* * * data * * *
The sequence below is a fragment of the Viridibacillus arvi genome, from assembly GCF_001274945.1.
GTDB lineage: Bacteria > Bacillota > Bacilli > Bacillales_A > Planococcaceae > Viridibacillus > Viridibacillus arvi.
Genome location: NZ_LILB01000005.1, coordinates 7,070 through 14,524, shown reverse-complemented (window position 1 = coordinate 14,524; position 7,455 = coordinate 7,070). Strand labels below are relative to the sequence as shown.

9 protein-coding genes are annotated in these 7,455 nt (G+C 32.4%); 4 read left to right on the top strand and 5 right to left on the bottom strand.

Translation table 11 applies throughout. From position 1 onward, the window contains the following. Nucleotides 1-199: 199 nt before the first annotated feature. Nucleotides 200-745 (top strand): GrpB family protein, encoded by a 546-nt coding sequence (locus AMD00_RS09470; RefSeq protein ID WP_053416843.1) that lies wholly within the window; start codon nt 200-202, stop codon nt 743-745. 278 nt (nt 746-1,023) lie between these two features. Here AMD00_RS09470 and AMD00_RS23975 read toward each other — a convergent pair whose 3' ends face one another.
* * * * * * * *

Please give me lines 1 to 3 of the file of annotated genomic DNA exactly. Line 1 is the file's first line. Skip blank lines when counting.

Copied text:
The sequence below is a fragment of the Viridibacillus arvi genome, from assembly GCF_001274945.1.
GTDB lineage: Bacteria > Bacillota > Bacilli > Bacillales_A > Planococcaceae > Viridibacillus > Viridibacillus arvi.
Genome location: NZ_LILB01000005.1, coordinates 7,070 through 14,524, shown reverse-complemented (window position 1 = coordinate 14,524; position 7,455 = coordinate 7,070). Strand labels below are relative to the sequence as shown.